Posted by: foodtalker | July 28, 2010

food fads and foolishness

There was a time when I could go to the grocery, load up, check out and be home within thirty minutes.   I used to buy a carton of eggs and the only thing to worry about was whether or not one was broken.  Sometimes I wouldn’t even bother to check, playing Russian roulette with the odds.

I’ve always been funny about eggs.  Any way they’re fixed they have to wind up rigid. Nothing runny or wobbly.  No white stuff separated from the yellow stuff.  I don’t like getting too involved with them.   But today buying eggs requires a master’s degree.  Are they organic?  Are they cage-free?  Was the hen a happy hen?  The other day I purchased a carton of eggs and there was a pamphlet inside.  It began “Dear Egg Buyer”.    Now they are looking to establish a personal relationship with me.  There was so much information about the eggs and the hens and the farm they came from it was overwhelming.  Their sunlit accommodations seemed superior to mine.

At some point along the way the farming industry has made it mandatory to reveal every detail of life from farm to table.  It’s no longer about how nutritious the food is, but where it came from, how it reaches us, and who grew it with a photo on the packaging of the farmer and his family all grinning and looking extremely healthy. Food can’t simply be tasty; it has to have additional qualities to make it irresistible.  It has to have healing powers, medicinal benefits, prevent wrinkles, break down fat and prolong life.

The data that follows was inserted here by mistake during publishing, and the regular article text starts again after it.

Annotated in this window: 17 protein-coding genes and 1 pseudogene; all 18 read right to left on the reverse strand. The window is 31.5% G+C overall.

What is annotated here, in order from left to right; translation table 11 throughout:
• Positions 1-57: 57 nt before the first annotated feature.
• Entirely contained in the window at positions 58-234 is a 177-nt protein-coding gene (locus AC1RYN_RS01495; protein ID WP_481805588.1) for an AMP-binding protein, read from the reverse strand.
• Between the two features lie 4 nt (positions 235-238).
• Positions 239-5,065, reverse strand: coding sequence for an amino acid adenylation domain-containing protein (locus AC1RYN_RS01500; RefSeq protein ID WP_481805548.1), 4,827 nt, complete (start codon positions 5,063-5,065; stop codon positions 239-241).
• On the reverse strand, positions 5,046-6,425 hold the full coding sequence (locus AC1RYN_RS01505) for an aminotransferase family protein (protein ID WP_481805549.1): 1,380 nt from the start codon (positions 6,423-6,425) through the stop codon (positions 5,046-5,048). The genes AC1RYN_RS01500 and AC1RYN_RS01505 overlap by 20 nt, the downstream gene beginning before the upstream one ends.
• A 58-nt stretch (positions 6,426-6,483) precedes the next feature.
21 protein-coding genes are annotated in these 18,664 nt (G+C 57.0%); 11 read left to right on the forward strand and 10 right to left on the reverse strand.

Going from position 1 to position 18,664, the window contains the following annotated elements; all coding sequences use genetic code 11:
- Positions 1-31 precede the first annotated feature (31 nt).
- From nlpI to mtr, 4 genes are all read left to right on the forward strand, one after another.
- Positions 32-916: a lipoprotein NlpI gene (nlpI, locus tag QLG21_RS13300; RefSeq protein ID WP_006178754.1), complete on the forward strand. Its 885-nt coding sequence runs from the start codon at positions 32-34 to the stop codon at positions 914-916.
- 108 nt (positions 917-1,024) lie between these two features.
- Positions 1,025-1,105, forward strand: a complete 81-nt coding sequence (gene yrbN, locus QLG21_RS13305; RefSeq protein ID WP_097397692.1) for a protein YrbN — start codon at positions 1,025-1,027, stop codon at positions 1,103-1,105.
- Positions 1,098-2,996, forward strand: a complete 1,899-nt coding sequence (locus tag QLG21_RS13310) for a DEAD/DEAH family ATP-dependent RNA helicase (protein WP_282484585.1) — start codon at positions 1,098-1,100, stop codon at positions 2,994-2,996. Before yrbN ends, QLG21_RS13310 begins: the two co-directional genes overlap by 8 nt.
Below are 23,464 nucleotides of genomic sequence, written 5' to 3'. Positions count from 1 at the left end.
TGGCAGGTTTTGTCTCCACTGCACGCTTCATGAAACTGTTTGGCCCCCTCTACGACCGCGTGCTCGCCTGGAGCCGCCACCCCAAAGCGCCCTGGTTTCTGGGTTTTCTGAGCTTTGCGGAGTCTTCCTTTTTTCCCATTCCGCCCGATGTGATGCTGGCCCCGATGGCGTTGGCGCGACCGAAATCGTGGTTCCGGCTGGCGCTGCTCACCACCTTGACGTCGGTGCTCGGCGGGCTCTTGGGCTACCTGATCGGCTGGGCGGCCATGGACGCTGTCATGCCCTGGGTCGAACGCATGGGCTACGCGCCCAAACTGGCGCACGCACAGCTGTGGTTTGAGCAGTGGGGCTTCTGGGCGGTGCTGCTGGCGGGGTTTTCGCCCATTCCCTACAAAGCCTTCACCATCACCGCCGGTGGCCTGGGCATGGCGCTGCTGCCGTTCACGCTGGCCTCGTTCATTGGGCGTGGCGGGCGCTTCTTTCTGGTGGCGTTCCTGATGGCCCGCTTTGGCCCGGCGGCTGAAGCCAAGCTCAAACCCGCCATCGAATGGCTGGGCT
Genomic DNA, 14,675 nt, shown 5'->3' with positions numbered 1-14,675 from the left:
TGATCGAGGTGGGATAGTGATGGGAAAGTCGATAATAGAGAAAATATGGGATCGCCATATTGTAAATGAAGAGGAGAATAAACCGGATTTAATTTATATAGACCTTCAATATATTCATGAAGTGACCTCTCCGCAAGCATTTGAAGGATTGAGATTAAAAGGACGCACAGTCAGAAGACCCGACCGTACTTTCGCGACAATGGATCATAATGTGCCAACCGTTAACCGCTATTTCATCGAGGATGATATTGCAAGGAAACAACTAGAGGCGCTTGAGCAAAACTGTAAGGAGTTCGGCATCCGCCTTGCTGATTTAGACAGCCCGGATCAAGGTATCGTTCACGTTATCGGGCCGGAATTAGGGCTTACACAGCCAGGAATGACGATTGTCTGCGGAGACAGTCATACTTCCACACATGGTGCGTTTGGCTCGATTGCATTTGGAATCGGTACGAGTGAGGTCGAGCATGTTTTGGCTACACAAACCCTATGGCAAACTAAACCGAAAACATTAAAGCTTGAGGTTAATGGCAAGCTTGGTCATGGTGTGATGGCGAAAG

So now when I am having a yogurt, I’m not just having lunch.  I’m regulating my digestion and supporting my immune system.  There’s an adorable cow in a sunny verdant pasture on the side of the cup incase I need a clue about the origins of my meal.  It’s important that I feel more intimately connected to the source of my probiotics.

Whole food groups have been rearranged according to their health merits.  Take the blueberry, for example.  A blueberry is no longer one in the general rank of berries, but has been escalated to the top of the berry ladder, heralded as a wonder berry.  With this omnipotent status, why buy a mere raspberry that apparently has no magic capabilities? 

Then there’s acai, which no one had every heard of several years ago.  Now if you don’t have it daily in one form or another, no telling what will happen to you.  It pales the blueberry.

Suddenly it’s okay to eat mountains of avocadoes – they are loaded with amino acids and good for my skin.  Nuts reduce signs of aging too, so I can eat a bucket of cashews.  Dark chocolate is my all time favourite superfood, it lowers blood pressure, so no need to feel guilty there, I can eat the whole bar.  The only problem being that as I cheerfully hoover up my essential superfoods, the one visible change so far has been on the bathroom scales.

I understand the locally sourced movement, but I don’t always trust it.  To be sure of food origins requires buying in person from the farmer who brings his product to market, otherwise it’s just a label that can all too easily be slapped on something to catch the wave and con the public into paying $4.00 for one heirloom tomato.  For some people that’s their food budget for a whole meal.

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Responses

  1. I agree. Just gimme the damn food and leave me alone! Uh, please.

  2. At last! Someone who agrees with me about eggs! Never had a fried egg in my life. Never had a runny one. Give me a well-blended scramble and I’m happy.


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